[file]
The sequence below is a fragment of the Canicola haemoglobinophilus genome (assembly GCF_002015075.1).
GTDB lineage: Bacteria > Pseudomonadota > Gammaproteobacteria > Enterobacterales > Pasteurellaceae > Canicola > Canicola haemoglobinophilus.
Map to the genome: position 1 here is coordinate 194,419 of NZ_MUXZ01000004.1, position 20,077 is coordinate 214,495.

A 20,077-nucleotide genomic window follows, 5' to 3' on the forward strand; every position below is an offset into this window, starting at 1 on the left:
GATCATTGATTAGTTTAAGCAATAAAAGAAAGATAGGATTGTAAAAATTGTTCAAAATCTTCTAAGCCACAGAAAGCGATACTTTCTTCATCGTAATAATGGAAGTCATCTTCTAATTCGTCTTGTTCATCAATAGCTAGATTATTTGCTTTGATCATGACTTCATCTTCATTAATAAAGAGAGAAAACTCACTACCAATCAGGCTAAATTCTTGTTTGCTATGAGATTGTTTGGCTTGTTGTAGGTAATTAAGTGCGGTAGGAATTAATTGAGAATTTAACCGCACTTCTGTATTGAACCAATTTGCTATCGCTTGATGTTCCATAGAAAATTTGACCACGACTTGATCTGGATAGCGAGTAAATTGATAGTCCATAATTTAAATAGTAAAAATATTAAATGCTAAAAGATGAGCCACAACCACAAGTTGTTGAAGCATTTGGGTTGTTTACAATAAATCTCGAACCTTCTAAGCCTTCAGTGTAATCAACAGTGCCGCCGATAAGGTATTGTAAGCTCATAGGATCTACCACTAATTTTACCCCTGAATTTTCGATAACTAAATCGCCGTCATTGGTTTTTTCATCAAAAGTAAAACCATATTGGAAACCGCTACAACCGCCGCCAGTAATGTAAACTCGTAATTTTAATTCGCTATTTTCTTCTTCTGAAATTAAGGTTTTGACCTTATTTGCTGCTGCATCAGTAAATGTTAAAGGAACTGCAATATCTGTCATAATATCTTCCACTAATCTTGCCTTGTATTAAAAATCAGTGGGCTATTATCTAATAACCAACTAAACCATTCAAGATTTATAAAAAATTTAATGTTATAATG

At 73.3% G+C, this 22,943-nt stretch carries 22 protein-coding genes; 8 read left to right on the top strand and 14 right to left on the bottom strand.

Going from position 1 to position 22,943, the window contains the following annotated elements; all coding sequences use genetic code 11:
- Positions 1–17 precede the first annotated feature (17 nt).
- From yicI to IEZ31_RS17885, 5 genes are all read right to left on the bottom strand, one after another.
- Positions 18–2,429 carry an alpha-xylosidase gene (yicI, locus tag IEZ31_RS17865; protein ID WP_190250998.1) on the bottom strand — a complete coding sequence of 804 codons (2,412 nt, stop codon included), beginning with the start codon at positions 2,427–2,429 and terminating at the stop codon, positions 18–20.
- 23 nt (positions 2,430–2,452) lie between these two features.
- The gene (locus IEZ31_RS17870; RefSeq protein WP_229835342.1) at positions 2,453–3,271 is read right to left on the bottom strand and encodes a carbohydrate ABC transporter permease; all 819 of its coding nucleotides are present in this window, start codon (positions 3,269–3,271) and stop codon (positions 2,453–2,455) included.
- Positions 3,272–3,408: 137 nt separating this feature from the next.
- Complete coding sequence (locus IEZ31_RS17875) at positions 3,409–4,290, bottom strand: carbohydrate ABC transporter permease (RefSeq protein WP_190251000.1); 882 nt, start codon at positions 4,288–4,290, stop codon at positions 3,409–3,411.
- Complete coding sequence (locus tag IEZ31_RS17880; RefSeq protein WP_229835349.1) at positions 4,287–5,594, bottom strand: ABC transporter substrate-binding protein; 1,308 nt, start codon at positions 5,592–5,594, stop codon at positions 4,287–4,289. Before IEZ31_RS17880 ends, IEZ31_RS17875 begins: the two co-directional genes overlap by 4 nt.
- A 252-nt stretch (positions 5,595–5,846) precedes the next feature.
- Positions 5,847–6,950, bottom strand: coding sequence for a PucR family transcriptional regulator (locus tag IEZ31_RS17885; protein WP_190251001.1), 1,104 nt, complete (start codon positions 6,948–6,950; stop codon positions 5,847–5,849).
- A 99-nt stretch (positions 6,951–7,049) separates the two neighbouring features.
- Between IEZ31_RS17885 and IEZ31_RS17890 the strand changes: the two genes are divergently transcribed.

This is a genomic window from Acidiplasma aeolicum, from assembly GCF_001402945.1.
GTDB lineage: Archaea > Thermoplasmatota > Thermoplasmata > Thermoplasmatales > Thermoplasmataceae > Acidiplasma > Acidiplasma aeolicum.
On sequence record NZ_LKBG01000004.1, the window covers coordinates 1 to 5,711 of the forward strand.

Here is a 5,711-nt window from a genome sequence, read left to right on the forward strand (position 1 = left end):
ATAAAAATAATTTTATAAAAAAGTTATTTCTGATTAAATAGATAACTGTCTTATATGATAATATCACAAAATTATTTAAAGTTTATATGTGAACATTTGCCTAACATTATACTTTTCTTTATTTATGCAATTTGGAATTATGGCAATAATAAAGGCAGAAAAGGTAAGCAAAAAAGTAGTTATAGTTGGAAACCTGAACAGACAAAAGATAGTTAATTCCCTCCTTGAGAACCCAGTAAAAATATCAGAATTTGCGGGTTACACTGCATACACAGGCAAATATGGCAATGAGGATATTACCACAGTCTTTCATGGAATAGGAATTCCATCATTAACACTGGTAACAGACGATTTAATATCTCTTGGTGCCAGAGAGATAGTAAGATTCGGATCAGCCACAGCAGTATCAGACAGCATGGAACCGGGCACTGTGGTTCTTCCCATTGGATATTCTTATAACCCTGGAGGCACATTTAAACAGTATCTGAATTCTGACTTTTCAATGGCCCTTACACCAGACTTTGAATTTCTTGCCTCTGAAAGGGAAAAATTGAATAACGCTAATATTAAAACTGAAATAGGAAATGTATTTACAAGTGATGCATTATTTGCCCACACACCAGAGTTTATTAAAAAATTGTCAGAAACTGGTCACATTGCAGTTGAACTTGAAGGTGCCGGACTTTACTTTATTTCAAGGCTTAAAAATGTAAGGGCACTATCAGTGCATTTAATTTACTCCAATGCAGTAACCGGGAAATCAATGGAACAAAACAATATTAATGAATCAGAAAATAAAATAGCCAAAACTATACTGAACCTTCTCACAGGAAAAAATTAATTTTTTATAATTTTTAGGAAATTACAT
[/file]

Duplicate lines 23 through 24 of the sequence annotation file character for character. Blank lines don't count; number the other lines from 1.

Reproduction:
Here is a 5,711-nt window from a genome sequence, read left to right on the forward strand (position 1 = left end):
ATAAAAATAATTTTATAAAAAAGTTATTTCTGATTAAATAGATAACTGTCTTATATGATAATATCACAAAATTATTTAAAGTTTATATGTGAACATTTGCCTAACATTATACTTTTCTTTATTTATGCAATTTGGAATTATGGCAATAATAAAGGCAGAAAAGGTAAGCAAAAAAGTAGTTATAGTTGGAAACCTGAACAGACAAAAGATAGTTAATTCCCTCCTTGAGAACCCAGTAAAAATATCAGAATTTGCGGGTTACACTGCATACACAGGCAAATATGGCAATGAGGATATTACCACAGTCTTTCATGGAATAGGAATTCCATCATTAACACTGGTAACAGACGATTTAATATCTCTTGGTGCCAGAGAGATAGTAAGATTCGGATCAGCCACAGCAGTATCAGACAGCATGGAACCGGGCACTGTGGTTCTTCCCATTGGATATTCTTATAACCCTGGAGGCACATTTAAACAGTATCTGAATTCTGACTTTTCAATGGCCCTTACACCAGACTTTGAATTTCTTGCCTCTGAAAGGGAAAAATTGAATAACGCTAATATTAAAACTGAAATAGGAAATGTATTTACAAGTGATGCATTATTTGCCCACACACCAGAGTTTATTAAAAAATTGTCAGAAACTGGTCACATTGCAGTTGAACTTGAAGGTGCCGGACTTTACTTTATTTCAAGGCTTAAAAATGTAAGGGCACTATCAGTGCATTTAATTTACTCCAATGCAGTAACCGGGAAATCAATGGAACAAAACAATATTAATGAATCAGAAAATAAAATAGCCAAAACTATACTGAACCTTCTCACAGGAAAAAATTAATTTTTTATAATTTTTAGGAAATTACAT